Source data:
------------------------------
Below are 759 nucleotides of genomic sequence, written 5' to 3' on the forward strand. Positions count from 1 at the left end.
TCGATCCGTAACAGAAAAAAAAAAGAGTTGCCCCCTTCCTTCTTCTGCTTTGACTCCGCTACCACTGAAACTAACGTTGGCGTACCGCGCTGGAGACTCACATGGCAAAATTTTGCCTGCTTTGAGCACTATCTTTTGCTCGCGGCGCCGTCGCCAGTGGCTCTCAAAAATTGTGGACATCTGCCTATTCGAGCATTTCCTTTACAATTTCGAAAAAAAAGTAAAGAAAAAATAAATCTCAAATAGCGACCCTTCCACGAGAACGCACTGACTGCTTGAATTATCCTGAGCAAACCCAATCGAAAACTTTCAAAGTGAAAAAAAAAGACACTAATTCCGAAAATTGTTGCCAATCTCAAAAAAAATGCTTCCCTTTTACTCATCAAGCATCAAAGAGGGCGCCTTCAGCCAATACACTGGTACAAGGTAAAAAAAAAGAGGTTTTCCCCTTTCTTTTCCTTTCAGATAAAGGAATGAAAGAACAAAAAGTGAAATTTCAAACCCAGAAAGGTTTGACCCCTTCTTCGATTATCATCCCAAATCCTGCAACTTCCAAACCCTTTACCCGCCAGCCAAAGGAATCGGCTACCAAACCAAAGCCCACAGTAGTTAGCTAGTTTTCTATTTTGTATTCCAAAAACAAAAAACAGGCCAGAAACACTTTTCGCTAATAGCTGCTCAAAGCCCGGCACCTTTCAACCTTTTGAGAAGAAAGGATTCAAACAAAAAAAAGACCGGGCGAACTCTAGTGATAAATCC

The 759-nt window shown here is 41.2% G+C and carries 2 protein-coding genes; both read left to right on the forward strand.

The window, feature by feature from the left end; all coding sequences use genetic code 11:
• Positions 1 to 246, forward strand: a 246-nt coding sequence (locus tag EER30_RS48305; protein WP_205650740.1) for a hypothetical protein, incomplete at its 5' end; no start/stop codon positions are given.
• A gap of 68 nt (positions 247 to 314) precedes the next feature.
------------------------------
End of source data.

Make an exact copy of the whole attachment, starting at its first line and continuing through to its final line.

Below are 759 nucleotides of genomic sequence, written 5' to 3' on the forward strand. Positions count from 1 at the left end.
TCGATCCGTAACAGAAAAAAAAAAGAGTTGCCCCCTTCCTTCTTCTGCTTTGACTCCGCTACCACTGAAACTAACGTTGGCGTACCGCGCTGGAGACTCACATGGCAAAATTTTGCCTGCTTTGAGCACTATCTTTTGCTCGCGGCGCCGTCGCCAGTGGCTCTCAAAAATTGTGGACATCTGCCTATTCGAGCATTTCCTTTACAATTTCGAAAAAAAAGTAAAGAAAAAATAAATCTCAAATAGCGACCCTTCCACGAGAACGCACTGACTGCTTGAATTATCCTGAGCAAACCCAATCGAAAACTTTCAAAGTGAAAAAAAAAGACACTAATTCCGAAAATTGTTGCCAATCTCAAAAAAAATGCTTCCCTTTTACTCATCAAGCATCAAAGAGGGCGCCTTCAGCCAATACACTGGTACAAGGTAAAAAAAAAGAGGTTTTCCCCTTTCTTTTCCTTTCAGATAAAGGAATGAAAGAACAAAAAGTGAAATTTCAAACCCAGAAAGGTTTGACCCCTTCTTCGATTATCATCCCAAATCCTGCAACTTCCAAACCCTTTACCCGCCAGCCAAAGGAATCGGCTACCAAACCAAAGCCCACAGTAGTTAGCTAGTTTTCTATTTTGTATTCCAAAAACAAAAAACAGGCCAGAAACACTTTTCGCTAATAGCTGCTCAAAGCCCGGCACCTTTCAACCTTTTGAGAAGAAAGGATTCAAACAAAAAAAAGACCGGGCGAACTCTAGTGATAAATCC

The 759-nt window shown here is 41.2% G+C and carries 2 protein-coding genes; both read left to right on the forward strand.

The window, feature by feature from the left end; all coding sequences use genetic code 11:
• Positions 1 to 246, forward strand: a 246-nt coding sequence (locus tag EER30_RS48305; protein WP_205650740.1) for a hypothetical protein, incomplete at its 5' end; no start/stop codon positions are given.
• A gap of 68 nt (positions 247 to 314) precedes the next feature.